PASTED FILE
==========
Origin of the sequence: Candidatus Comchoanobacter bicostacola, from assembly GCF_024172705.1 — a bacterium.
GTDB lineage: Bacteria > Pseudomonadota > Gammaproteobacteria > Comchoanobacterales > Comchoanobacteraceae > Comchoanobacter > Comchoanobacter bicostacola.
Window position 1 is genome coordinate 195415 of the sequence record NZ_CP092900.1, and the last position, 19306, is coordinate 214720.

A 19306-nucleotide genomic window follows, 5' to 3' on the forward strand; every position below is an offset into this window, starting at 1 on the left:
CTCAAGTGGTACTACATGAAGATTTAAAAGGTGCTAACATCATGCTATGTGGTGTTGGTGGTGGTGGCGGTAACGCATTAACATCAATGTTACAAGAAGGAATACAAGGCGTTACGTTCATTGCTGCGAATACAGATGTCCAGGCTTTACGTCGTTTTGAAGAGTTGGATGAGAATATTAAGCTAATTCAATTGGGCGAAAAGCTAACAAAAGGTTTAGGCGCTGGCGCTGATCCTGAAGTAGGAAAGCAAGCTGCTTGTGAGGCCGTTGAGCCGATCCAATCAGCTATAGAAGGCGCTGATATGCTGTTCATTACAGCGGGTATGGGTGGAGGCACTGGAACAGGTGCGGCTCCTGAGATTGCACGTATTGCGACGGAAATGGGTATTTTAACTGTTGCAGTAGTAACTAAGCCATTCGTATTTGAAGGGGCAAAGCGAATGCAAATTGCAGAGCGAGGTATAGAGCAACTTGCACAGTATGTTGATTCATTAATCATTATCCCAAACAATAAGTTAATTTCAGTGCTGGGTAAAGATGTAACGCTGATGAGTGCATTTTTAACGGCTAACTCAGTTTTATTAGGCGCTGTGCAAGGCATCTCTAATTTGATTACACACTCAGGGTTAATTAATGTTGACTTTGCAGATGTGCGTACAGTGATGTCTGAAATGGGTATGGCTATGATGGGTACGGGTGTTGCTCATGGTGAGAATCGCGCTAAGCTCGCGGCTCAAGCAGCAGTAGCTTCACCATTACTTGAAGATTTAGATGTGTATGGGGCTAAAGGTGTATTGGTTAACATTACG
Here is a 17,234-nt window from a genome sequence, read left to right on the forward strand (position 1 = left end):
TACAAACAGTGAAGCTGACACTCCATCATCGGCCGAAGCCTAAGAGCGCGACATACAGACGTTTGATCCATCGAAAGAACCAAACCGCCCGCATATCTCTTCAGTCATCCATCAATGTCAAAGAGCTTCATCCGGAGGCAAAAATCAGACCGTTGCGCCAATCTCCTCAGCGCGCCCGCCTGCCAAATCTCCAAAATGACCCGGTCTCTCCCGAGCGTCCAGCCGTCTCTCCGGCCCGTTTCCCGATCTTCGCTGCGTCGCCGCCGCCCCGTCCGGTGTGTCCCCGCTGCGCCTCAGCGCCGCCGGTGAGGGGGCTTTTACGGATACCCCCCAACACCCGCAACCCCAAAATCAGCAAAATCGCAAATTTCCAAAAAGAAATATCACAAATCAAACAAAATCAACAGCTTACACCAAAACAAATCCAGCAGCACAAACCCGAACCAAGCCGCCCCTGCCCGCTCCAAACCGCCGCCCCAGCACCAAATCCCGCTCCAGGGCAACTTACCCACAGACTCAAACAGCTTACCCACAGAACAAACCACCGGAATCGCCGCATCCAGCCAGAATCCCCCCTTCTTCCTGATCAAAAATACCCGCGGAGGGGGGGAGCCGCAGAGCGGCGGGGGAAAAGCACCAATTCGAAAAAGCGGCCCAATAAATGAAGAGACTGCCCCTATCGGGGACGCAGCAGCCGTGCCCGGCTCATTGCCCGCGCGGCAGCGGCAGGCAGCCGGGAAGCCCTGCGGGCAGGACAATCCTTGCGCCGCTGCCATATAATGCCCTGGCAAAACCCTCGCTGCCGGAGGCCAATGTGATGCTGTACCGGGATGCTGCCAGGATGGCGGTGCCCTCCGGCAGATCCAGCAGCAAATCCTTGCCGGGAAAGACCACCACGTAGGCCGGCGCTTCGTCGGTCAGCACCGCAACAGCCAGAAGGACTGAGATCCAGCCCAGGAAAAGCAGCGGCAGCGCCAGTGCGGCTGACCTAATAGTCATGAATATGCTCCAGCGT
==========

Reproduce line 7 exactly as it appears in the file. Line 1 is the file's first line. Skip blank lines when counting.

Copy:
TACAAACAGTGAAGCTGACACTCCATCATCGGCCGAAGCCTAAGAGCGCGACATACAGACGTTTGATCCATCGAAAGAACCAAACCGCCCGCATATCTCTTCAGTCATCCATCAATGTCAAAGAGCTTCATCCGGAGGCAAAAATCAGACCGTTGCGCCAATCTCCTCAGCGCGCCCGCCTGCCAAATCTCCAAAATGACCCGGTCTCTCCCGAGCGTCCAGCCGTCTCTCCGGCCCGTTTCCCGATCTTCGCTGCGTCGCCGCCGCCCCGTCCGGTGTGTCCCCGCTGCGCCTCAGCGCCGCCGGTGAGGGGGCTTTTACGGATACCCCCCAACACCCGCAACCCCAAAATCAGCAAAATCGCAAATTTCCAAAAAGAAATATCACAAATCAAACAAAATCAACAGCTTACACCAAAACAAATCCAGCAGCACAAACCCGAACCAAGCCGCCCCTGCCCGCTCCAAACCGCCGCCCCAGCACCAAATCCCGCTCCAGGGCAACTTACCCACAGACTCAAACAGCTTACCCACAGAACAAACCACCGGAATCGCCGCATCCAGCCAGAATCCCCCCTTCTTCCTGATCAAAAATACCCGCGGAGGGGGGGAGCCGCAGAGCGGCGGGGGAAAAGCACCAATTCGAAAAAGCGGCCCAATAAATGAAGAGACTGCCCCTATCGGGGACGCAGCAGCCGTGCCCGGCTCATTGCCCGCGCGGCAGCGGCAGGCAGCCGGGAAGCCCTGCGGGCAGGACAATCCTTGCGCCGCTGCCATATAATGCCCTGGCAAAACCCTCGCTGCCGGAGGCCAATGTGATGCTGTACCGGGATGCTGCCAGGATGGCGGTGCCCTCCGGCAGATCCAGCAGCAAATCCTTGCCGGGAAAGACCACCACGTAGGCCGGCGCTTCGTCGGTCAGCACCGCAACAGCCAGAAGGACTGAGATCCAGCCCAGGAAAAGCAGCGGCAGCGCCAGTGCGGCTGACCTAATAGTCATGAATATGCTCCAGCGT